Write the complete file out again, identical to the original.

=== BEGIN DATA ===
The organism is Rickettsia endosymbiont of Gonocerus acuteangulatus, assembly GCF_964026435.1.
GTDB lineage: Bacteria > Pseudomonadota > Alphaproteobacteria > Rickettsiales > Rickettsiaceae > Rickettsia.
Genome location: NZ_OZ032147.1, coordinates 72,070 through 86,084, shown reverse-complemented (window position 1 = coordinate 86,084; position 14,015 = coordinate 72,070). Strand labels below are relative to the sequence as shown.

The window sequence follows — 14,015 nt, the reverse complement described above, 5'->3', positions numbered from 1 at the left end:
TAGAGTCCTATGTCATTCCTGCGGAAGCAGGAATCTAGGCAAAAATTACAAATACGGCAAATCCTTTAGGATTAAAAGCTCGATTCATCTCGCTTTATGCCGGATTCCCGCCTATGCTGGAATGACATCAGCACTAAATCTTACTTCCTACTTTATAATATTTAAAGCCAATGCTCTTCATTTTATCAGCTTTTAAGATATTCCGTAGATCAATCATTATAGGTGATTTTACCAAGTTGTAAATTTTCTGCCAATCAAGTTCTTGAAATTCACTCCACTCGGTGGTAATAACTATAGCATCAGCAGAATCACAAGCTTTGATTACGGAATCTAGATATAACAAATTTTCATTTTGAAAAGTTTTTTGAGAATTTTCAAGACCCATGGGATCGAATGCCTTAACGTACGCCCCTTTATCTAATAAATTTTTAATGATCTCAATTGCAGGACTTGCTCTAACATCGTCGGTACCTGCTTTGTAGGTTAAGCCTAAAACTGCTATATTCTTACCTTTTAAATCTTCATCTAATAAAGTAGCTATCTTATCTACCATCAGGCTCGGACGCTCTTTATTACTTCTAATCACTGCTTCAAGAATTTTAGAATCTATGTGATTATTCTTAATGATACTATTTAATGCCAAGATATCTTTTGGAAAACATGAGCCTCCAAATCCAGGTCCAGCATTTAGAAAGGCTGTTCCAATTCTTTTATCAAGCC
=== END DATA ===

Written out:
The organism is Rickettsia endosymbiont of Gonocerus acuteangulatus, assembly GCF_964026435.1.
GTDB lineage: Bacteria > Pseudomonadota > Alphaproteobacteria > Rickettsiales > Rickettsiaceae > Rickettsia.
Genome location: NZ_OZ032147.1, coordinates 72,070 through 86,084, shown reverse-complemented (window position 1 = coordinate 86,084; position 14,015 = coordinate 72,070). Strand labels below are relative to the sequence as shown.

The window sequence follows — 14,015 nt, the reverse complement described above, 5'->3', positions numbered from 1 at the left end:
TAGAGTCCTATGTCATTCCTGCGGAAGCAGGAATCTAGGCAAAAATTACAAATACGGCAAATCCTTTAGGATTAAAAGCTCGATTCATCTCGCTTTATGCCGGATTCCCGCCTATGCTGGAATGACATCAGCACTAAATCTTACTTCCTACTTTATAATATTTAAAGCCAATGCTCTTCATTTTATCAGCTTTTAAGATATTCCGTAGATCAATCATTATAGGTGATTTTACCAAGTTGTAAATTTTCTGCCAATCAAGTTCTTGAAATTCACTCCACTCGGTGGTAATAACTATAGCATCAGCAGAATCACAAGCTTTGATTACGGAATCTAGATATAACAAATTTTCATTTTGAAAAGTTTTTTGAGAATTTTCAAGACCCATGGGATCGAATGCCTTAACGTACGCCCCTTTATCTAATAAATTTTTAATGATCTCAATTGCAGGACTTGCTCTAACATCGTCGGTACCTGCTTTGTAGGTTAAGCCTAAAACTGCTATATTCTTACCTTTTAAATCTTCATCTAATAAAGTAGCTATCTTATCTACCATCAGGCTCGGACGCTCTTTATTACTTCTAATCACTGCTTCAAGAATTTTAGAATCTATGTGATTATTCTTAATGATACTATTTAATGCCAAGATATCTTTTGGAAAACATGAGCCTCCAAATCCAGGTCCAGCATTTAGAAAGGCTGTTCCAATTCTTTTATCAAGCC